Nonprofit media company Shine Global celebrated its second annual Children’s Resilience in Film Awards at Paramount Studios on Tuesday night. Recognizing films and filmmakers around the world that highlight the resilience and strength of children in the face of adversities such as poverty, violence, illness and discrimination, the awards honored documentary Name Me Lawand with the event’s grand prize of $15,000.
Directed by Edward Lovelace, Name Me Lawand follows a deaf Kurdish boy’s emotional journey toward discovering how to express himself using British Sign Language, depicting the power of communication and community.
“This award is for Lawand — for his bravery, his determination in getting his message out to the world. His message is a beautiful one, which guided the entire filmmaking process,” said Lovelace in a written acceptance speech read by cinematographer Lol Crawley. “We as filmmakers have learned so much just by watching and listening to these young people who seem to have a wisdom on how to live, about how our planet should be. We need to all listen to the voices of tomorrow to stop us from growing old and unwise.”
The film was selected by a jury panel including Rand Corporation’s vp and director of social and economic well-being, Anita Chandra; The Hollywood Reporter awards editor Tyler Coates; MGM+ vp unscripted programming, Jill Burkhart; Heartland Film artistic director Greg Sorvig; and Picture Motion CEO Brian Walker.
“It is our true honor and pleasure to award Name Me Lawand the winner of this year’s Children’s Resilience in Film Awards,” said Shine Global co-founder and executive director Susan MacLaury. “The film exemplifies our mission — it gives a voice to the people who need it most and still manages to tell stories of hope and resilience in the face of adversity. We thank all of our finalists, and filmmakers telling important stories around the world, for their continued hard work.”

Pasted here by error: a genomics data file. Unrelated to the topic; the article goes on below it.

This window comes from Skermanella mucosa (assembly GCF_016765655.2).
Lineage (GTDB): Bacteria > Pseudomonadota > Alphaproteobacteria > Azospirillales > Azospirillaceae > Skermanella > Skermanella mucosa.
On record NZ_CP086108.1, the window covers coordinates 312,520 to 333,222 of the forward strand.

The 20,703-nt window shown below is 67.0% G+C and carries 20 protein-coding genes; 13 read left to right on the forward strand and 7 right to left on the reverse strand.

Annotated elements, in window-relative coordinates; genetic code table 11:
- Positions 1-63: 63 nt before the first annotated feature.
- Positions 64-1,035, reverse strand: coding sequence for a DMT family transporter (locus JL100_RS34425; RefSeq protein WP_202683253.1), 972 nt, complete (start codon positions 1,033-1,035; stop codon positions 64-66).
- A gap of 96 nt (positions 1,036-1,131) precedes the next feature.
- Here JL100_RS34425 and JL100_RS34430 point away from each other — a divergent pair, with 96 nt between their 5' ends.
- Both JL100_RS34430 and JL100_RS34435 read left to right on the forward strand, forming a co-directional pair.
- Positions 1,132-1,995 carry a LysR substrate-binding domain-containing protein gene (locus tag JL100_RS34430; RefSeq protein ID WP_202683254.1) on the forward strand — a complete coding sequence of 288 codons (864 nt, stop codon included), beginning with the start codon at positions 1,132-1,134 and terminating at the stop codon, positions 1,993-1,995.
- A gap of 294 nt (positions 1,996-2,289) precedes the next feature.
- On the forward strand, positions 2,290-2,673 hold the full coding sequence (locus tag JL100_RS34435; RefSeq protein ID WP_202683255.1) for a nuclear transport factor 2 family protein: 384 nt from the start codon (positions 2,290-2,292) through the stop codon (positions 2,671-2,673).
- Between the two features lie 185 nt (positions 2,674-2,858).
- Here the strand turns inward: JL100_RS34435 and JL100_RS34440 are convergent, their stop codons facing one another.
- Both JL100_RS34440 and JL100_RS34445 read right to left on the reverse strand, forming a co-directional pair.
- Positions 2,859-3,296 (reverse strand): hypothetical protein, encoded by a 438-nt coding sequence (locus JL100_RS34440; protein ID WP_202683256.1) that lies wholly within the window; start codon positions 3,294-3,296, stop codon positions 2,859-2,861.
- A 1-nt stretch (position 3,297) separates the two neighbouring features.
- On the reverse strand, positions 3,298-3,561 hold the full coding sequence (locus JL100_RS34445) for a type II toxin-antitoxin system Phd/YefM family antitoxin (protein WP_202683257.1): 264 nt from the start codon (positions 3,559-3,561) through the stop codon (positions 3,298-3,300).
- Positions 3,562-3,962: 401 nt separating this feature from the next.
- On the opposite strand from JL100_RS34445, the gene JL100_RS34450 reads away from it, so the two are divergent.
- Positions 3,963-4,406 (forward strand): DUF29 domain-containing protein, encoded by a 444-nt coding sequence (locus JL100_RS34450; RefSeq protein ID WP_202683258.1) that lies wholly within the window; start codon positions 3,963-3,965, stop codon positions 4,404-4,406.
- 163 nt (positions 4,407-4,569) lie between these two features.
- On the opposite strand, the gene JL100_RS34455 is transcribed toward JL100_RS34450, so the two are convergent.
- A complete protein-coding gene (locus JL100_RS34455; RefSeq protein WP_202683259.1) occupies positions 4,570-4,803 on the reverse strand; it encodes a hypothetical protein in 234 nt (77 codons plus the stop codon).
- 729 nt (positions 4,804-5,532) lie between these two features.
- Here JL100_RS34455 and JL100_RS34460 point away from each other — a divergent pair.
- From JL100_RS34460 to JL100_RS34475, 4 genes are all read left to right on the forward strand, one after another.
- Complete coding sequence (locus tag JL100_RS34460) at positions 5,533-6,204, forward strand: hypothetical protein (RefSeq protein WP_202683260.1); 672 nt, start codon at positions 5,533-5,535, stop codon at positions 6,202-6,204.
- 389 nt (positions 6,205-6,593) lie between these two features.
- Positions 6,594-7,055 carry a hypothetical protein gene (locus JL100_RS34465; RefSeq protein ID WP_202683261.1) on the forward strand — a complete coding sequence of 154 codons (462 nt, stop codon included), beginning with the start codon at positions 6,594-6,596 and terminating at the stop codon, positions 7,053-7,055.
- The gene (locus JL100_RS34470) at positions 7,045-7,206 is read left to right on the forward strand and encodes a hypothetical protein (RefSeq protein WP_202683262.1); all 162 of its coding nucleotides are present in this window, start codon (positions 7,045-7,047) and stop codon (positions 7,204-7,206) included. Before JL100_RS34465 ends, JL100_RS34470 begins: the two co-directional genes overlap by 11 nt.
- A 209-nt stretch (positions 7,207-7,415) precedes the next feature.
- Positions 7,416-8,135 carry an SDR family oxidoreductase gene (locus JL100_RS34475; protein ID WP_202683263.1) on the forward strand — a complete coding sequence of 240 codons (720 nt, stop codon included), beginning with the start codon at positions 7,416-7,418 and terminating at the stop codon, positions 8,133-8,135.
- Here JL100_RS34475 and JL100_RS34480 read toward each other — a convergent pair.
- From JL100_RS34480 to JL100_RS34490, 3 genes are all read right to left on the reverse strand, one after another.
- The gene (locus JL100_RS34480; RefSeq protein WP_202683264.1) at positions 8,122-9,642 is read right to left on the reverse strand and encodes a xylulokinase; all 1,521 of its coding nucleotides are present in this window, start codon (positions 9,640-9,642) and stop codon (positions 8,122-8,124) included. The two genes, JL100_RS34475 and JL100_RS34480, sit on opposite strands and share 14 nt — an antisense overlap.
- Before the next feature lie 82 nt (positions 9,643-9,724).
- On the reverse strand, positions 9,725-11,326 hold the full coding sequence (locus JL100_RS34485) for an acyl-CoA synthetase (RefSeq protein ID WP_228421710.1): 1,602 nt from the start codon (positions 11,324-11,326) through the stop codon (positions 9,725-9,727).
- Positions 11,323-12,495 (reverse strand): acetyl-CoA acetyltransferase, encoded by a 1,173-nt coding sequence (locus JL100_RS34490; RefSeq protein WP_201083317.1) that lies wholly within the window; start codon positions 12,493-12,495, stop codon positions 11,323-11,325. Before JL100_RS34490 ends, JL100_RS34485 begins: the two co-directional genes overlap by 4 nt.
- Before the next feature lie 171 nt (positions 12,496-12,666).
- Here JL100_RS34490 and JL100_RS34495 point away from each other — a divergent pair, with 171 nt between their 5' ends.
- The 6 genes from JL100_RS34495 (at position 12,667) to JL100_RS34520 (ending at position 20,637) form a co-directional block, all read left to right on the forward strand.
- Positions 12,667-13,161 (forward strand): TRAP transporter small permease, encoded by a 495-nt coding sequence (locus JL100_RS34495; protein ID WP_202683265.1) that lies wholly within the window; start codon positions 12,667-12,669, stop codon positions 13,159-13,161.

“We tell our stories through film because we believe that film has a unique and magical power to affect change,” said co-founder Albie Hecht. “We believe these films could have a broader and more emotional impact in filmmaking: telling those stories [to] move people. To help educators, to help legislators, to help activists mobilize to each cause to inspire change, and to transform children’s lives through film.”
The other film nominees included Inna Sahakyan’s Aurora’s Sunrise, Camiel Schouwenaar’s Bigman, Marianela Maldonado’s Children of Las Brisas and Sophie Linnenbaum’s The Ordinaries.
“Every day, children around the world suffer the collateral damage of forces they can’t begin to control — climate change, violence, war and racism,” adds MacLaury. “We count these children as our children. And we and our nominees stand with them and for them by telling their stories in theaters and classrooms and to congress.”
The event — of which THR was a sponsor — also honored Ayenda director Marie Margolius with the short film prize. In addition to the film honorees, Shine Global recognized three individuals for making a difference: DreamWorks Animation president Margie Cohn as the Titan honoree; former NFL player and Project Transition founder and CEO Marcellus Wiley as the Children’s Champion honoree; and Graceyn Hollingsworth, the voice of Gracie on Gracie’s Corner, as the Youth Activist honoree.